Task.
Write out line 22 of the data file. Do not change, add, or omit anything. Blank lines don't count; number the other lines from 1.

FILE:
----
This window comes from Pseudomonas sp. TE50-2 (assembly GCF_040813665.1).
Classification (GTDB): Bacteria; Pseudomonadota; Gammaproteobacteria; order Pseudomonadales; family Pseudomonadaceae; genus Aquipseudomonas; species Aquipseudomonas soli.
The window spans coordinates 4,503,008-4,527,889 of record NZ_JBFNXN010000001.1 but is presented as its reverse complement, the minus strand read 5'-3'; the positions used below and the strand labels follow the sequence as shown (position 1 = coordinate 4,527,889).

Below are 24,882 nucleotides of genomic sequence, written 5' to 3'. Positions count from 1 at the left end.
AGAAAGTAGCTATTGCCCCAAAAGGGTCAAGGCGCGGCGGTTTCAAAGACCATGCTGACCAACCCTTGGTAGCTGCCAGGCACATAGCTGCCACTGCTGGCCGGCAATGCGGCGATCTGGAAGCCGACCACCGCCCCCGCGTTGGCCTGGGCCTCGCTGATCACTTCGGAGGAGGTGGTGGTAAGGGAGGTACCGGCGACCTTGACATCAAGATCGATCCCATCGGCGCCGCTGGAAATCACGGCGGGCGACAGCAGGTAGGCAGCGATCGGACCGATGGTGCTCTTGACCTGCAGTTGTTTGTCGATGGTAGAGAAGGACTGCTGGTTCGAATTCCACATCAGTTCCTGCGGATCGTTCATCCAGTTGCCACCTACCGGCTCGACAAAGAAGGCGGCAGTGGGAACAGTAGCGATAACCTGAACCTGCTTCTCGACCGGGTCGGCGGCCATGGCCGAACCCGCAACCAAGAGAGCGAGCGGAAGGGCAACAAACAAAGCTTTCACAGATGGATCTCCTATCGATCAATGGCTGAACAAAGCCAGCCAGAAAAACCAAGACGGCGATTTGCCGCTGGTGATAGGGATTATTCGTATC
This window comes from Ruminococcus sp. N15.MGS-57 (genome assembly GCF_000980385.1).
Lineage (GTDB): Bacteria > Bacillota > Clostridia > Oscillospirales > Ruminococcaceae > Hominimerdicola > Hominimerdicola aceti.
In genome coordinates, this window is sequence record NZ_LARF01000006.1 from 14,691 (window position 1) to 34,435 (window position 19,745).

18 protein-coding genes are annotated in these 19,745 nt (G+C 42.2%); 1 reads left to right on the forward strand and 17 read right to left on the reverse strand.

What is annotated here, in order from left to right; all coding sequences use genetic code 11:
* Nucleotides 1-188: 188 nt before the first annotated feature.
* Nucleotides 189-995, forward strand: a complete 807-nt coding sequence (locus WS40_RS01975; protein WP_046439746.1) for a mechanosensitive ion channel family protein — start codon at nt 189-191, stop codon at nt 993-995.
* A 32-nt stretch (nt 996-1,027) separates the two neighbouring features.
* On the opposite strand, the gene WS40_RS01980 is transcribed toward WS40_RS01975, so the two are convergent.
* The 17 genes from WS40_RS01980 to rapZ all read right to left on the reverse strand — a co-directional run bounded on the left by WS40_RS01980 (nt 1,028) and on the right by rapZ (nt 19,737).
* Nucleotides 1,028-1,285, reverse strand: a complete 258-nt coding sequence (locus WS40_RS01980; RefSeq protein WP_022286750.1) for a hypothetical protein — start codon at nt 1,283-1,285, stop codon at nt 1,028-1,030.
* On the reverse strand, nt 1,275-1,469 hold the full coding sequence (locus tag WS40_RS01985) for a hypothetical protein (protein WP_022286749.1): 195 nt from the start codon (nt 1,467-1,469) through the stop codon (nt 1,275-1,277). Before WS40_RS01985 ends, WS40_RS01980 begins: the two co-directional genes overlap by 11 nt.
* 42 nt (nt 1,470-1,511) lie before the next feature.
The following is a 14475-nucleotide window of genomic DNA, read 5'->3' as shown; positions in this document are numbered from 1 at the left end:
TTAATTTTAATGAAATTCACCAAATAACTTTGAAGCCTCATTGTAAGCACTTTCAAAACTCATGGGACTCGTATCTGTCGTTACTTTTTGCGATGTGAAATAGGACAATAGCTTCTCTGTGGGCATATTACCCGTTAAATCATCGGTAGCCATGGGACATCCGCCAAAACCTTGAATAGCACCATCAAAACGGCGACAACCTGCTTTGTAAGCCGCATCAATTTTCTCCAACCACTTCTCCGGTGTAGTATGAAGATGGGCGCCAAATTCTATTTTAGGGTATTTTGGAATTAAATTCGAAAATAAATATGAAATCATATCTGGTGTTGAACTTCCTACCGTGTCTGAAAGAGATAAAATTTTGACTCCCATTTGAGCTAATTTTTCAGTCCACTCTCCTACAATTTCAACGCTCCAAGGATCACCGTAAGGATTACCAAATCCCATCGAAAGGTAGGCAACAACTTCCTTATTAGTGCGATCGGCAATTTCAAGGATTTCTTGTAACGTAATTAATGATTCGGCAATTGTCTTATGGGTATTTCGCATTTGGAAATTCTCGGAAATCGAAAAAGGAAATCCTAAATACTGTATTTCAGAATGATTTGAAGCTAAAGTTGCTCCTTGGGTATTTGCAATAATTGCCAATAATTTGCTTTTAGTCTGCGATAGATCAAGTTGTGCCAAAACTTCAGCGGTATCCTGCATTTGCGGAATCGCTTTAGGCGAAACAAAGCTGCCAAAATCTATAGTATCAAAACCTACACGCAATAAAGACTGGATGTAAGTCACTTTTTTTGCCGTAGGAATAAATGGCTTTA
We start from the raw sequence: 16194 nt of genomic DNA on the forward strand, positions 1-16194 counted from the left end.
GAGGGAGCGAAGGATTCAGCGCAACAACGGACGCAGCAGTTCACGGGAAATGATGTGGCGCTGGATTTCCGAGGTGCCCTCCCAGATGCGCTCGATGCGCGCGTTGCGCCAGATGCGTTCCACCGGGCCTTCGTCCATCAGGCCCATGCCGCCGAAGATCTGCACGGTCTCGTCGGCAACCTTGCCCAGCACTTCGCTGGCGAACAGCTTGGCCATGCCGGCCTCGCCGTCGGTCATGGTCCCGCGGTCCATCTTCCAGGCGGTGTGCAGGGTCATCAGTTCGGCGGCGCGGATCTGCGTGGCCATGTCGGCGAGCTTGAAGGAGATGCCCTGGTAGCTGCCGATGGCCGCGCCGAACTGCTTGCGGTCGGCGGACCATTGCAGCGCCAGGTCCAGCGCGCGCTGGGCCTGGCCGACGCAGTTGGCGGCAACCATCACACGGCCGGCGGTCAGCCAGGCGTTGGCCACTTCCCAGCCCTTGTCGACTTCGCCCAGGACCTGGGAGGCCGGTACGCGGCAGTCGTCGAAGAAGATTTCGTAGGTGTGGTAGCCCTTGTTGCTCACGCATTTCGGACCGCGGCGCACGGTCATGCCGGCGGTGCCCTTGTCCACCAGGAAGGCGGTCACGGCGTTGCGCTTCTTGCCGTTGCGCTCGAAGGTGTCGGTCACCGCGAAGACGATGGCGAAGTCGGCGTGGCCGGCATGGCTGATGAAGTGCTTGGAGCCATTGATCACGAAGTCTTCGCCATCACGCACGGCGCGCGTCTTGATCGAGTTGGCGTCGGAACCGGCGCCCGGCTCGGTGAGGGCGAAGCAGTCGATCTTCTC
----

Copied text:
GAGGGAGCGAAGGATTCAGCGCAACAACGGACGCAGCAGTTCACGGGAAATGATGTGGCGCTGGATTTCCGAGGTGCCCTCCCAGATGCGCTCGATGCGCGCGTTGCGCCAGATGCGTTCCACCGGGCCTTCGTCCATCAGGCCCATGCCGCCGAAGATCTGCACGGTCTCGTCGGCAACCTTGCCCAGCACTTCGCTGGCGAACAGCTTGGCCATGCCGGCCTCGCCGTCGGTCATGGTCCCGCGGTCCATCTTCCAGGCGGTGTGCAGGGTCATCAGTTCGGCGGCGCGGATCTGCGTGGCCATGTCGGCGAGCTTGAAGGAGATGCCCTGGTAGCTGCCGATGGCCGCGCCGAACTGCTTGCGGTCGGCGGACCATTGCAGCGCCAGGTCCAGCGCGCGCTGGGCCTGGCCGACGCAGTTGGCGGCAACCATCACACGGCCGGCGGTCAGCCAGGCGTTGGCCACTTCCCAGCCCTTGTCGACTTCGCCCAGGACCTGGGAGGCCGGTACGCGGCAGTCGTCGAAGAAGATTTCGTAGGTGTGGTAGCCCTTGTTGCTCACGCATTTCGGACCGCGGCGCACGGTCATGCCGGCGGTGCCCTTGTCCACCAGGAAGGCGGTCACGGCGTTGCGCTTCTTGCCGTTGCGCTCGAAGGTGTCGGTCACCGCGAAGACGATGGCGAAGTCGGCGTGGCCGGCATGGCTGATGAAGTGCTTGGAGCCATTGATCACGAAGTCTTCGCCATCACGCACGGCGCGCGTCTTGATCGAGTTGGCGTCGGAACCGGCGCCCGGCTCGGTGAGGGCGAAGCAGTCGATCTTCTC